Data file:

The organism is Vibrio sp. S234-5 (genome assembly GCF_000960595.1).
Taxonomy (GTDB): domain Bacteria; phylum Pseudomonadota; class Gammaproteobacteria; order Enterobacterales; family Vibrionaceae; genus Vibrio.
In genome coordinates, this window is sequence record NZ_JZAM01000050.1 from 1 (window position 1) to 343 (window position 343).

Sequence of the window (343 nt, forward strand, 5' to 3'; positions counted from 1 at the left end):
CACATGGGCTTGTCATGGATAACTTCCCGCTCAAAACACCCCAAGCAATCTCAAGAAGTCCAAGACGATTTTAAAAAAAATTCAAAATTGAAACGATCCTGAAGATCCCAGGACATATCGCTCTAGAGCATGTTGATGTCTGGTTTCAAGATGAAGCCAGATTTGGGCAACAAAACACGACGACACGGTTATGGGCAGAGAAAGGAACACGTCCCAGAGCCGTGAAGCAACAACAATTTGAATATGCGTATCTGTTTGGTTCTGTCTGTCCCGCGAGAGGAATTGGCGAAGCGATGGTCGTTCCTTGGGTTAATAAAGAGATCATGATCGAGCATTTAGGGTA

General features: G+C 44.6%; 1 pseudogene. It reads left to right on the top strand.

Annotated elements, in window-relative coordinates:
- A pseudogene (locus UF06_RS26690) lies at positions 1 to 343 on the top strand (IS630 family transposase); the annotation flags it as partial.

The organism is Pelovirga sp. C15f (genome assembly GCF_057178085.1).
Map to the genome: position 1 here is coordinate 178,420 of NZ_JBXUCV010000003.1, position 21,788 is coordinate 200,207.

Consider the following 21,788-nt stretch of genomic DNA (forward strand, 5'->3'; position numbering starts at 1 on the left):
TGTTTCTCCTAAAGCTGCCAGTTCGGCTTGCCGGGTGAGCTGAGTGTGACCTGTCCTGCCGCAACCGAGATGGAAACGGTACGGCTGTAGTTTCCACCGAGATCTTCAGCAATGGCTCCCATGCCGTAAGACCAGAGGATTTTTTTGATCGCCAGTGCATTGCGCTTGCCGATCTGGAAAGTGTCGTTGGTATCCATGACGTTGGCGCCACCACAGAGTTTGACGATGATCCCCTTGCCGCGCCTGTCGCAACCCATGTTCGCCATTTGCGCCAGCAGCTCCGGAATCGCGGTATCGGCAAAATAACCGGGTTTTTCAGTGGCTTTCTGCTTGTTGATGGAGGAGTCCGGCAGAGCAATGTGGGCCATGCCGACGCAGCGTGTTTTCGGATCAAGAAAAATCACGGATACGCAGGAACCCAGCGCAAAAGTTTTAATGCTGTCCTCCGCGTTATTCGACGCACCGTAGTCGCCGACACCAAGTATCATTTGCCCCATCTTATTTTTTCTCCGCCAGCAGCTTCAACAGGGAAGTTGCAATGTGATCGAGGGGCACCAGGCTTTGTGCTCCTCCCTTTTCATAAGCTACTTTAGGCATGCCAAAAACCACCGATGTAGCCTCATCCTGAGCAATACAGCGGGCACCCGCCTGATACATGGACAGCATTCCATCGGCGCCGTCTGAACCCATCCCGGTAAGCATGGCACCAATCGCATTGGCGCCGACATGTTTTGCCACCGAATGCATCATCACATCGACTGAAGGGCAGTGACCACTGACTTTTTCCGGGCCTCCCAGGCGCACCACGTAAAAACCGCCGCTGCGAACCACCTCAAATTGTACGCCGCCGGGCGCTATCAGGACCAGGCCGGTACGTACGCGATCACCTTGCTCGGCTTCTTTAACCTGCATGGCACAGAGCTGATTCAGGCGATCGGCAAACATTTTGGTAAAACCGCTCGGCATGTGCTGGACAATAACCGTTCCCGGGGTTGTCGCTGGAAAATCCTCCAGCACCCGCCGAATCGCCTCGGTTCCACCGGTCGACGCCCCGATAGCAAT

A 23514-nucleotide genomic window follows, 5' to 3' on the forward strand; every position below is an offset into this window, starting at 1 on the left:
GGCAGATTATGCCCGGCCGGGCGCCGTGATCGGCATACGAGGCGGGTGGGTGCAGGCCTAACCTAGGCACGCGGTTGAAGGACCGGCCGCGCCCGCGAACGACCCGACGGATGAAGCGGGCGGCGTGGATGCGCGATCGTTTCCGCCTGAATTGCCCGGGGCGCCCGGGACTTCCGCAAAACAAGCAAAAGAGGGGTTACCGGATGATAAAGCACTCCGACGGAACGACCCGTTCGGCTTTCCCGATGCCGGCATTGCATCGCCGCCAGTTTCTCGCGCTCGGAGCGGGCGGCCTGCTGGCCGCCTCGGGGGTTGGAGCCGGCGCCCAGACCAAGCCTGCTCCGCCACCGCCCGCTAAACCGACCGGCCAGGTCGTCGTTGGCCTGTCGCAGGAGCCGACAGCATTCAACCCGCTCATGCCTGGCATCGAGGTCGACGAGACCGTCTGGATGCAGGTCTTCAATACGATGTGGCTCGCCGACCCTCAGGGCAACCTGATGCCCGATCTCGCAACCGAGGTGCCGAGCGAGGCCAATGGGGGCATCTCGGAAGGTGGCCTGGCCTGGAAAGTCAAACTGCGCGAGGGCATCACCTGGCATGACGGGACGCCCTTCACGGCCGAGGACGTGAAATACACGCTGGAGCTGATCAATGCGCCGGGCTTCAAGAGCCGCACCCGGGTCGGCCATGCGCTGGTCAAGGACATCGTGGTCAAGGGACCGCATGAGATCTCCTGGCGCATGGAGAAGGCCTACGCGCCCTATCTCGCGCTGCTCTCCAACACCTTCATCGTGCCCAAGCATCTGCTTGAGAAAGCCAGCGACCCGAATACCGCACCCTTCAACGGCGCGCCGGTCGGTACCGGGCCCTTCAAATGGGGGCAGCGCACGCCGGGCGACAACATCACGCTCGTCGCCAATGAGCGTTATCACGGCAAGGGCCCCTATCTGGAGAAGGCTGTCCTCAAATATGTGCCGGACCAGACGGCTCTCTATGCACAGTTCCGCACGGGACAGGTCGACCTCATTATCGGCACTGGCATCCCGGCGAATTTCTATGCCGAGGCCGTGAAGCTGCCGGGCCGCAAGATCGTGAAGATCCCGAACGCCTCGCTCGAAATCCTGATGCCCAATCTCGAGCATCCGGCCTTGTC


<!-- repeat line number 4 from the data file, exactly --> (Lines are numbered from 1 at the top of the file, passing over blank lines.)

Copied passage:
Sequence of the window (343 nt, forward strand, 5' to 3'; positions counted from 1 at the left end):